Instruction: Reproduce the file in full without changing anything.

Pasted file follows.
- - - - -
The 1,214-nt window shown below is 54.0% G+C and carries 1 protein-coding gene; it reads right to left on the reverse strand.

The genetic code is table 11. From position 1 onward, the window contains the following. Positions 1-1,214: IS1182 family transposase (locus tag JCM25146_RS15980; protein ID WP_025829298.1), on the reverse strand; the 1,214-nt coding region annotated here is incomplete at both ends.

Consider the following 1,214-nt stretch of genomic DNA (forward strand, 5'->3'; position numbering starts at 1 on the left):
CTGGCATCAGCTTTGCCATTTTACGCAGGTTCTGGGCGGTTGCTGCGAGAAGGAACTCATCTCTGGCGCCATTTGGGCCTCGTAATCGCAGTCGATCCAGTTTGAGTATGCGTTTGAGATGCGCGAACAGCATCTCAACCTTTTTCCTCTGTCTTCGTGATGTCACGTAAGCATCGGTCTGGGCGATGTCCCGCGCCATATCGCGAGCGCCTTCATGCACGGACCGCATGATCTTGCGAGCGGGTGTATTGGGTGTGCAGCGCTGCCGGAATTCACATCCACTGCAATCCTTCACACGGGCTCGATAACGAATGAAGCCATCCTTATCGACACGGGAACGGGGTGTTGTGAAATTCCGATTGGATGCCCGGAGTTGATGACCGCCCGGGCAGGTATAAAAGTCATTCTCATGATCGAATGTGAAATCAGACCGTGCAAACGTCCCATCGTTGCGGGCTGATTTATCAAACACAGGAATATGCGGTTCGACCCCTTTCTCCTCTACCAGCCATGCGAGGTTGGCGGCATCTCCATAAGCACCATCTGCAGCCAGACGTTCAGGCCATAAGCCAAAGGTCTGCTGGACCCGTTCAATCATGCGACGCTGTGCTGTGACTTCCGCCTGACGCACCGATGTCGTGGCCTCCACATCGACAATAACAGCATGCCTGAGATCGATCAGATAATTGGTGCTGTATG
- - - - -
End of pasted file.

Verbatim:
The 1,214-nt window shown below is 54.0% G+C and carries 1 protein-coding gene; it reads right to left on the reverse strand.

The genetic code is table 11. From position 1 onward, the window contains the following. Positions 1-1,214: IS1182 family transposase (locus tag JCM25146_RS15980; protein ID WP_025829298.1), on the reverse strand; the 1,214-nt coding region annotated here is incomplete at both ends.

Consider the following 1,214-nt stretch of genomic DNA (forward strand, 5'->3'; position numbering starts at 1 on the left):
CTGGCATCAGCTTTGCCATTTTACGCAGGTTCTGGGCGGTTGCTGCGAGAAGGAACTCATCTCTGGCGCCATTTGGGCCTCGTAATCGCAGTCGATCCAGTTTGAGTATGCGTTTGAGATGCGCGAACAGCATCTCAACCTTTTTCCTCTGTCTTCGTGATGTCACGTAAGCATCGGTCTGGGCGATGTCCCGCGCCATATCGCGAGCGCCTTCATGCACGGACCGCATGATCTTGCGAGCGGGTGTATTGGGTGTGCAGCGCTGCCGGAATTCACATCCACTGCAATCCTTCACACGGGCTCGATAACGAATGAAGCCATCCTTATCGACACGGGAACGGGGTGTTGTGAAATTCCGATTGGATGCCCGGAGTTGATGACCGCCCGGGCAGGTATAAAAGTCATTCTCATGATCGAATGTGAAATCAGACCGTGCAAACGTCCCATCGTTGCGGGCTGATTTATCAAACACAGGAATATGCGGTTCGACCCCTTTCTCCTCTACCAGCCATGCGAGGTTGGCGGCATCTCCATAAGCACCATCTGCAGCCAGACGTTCAGGCCATAAGCCAAAGGTCTGCTGGACCCGTTCAATCATGCGACGCTGTGCTGTGACTTCCGCCTGACGCACCGATGTCGTGGCCTCCACATCGACAATAACAGCATGCCTGAGATCGATCAGATAATTGGTGCTGTATG